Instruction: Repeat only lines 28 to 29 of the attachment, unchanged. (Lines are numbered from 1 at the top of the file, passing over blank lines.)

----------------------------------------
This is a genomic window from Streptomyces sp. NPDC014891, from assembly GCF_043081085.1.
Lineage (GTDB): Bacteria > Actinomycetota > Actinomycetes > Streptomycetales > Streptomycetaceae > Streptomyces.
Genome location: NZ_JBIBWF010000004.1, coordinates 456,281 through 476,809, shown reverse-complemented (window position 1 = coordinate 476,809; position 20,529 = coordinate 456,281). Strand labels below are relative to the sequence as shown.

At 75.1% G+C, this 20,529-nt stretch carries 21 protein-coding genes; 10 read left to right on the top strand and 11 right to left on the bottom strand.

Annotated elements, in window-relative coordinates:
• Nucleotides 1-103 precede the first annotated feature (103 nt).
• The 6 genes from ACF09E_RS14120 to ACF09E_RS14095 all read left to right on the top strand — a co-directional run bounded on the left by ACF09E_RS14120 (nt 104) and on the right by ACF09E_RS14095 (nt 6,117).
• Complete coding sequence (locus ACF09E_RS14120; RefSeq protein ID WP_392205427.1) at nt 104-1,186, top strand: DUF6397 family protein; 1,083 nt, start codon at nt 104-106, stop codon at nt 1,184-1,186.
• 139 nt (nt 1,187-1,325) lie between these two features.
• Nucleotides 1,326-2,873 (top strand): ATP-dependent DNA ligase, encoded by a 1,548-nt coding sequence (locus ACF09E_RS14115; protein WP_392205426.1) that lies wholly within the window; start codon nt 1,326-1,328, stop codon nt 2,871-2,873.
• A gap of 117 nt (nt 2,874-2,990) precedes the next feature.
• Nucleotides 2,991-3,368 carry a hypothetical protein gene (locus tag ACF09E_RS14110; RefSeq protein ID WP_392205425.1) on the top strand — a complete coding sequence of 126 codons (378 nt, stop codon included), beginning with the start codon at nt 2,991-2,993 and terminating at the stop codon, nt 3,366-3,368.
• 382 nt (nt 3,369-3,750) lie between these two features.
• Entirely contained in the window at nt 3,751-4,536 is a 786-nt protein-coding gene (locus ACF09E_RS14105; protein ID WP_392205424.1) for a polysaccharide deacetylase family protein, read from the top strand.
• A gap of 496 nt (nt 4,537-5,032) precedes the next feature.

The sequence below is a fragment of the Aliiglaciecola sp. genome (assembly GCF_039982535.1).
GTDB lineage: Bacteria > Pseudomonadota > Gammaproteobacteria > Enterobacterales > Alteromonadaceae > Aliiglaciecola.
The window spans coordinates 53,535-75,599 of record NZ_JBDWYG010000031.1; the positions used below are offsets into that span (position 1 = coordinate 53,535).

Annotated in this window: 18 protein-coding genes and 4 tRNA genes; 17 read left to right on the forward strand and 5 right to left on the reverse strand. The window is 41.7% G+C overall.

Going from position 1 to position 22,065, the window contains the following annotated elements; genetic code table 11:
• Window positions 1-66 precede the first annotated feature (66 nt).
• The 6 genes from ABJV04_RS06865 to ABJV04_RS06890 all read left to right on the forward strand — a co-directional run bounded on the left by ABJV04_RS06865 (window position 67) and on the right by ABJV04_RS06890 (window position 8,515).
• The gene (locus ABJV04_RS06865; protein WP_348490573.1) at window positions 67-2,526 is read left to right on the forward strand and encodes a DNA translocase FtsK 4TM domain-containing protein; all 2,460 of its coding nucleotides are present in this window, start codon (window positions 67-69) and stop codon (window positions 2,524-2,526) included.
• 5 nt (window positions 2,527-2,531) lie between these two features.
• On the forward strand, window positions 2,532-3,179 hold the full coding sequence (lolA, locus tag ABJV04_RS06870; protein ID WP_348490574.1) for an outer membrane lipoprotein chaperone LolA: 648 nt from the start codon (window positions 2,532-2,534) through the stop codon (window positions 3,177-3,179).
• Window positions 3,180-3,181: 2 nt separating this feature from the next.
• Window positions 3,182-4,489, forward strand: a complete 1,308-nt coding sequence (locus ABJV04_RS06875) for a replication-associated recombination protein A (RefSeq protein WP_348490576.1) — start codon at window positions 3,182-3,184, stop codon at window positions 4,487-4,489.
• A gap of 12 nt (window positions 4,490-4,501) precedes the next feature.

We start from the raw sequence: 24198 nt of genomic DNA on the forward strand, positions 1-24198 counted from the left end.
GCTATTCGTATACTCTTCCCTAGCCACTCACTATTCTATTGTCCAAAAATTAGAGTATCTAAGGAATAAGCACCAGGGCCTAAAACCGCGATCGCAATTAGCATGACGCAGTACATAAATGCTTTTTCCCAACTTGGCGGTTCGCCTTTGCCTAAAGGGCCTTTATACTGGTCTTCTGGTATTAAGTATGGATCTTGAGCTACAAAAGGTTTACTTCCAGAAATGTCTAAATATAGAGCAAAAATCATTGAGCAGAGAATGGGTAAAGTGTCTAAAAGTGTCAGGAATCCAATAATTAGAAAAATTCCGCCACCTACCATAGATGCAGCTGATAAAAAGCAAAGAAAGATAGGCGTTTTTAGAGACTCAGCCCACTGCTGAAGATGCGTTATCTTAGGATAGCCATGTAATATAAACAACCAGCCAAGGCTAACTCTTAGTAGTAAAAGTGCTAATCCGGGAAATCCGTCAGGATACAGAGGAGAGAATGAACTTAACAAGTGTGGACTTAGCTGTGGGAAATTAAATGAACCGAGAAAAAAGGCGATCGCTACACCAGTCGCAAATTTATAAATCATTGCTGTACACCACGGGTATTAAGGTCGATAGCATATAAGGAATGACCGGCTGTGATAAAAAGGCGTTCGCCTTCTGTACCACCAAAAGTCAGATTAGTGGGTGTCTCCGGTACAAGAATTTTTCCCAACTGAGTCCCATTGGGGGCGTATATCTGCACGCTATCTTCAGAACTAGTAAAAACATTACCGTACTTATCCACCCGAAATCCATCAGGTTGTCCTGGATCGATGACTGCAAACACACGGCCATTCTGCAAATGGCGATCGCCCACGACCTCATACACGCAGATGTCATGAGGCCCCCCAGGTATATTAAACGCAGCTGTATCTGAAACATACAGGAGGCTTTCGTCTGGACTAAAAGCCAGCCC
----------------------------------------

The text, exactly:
• A gap of 12 nt (window positions 4,490-4,501) precedes the next feature.

We start from the raw sequence: 24198 nt of genomic DNA on the forward strand, positions 1-24198 counted from the left end.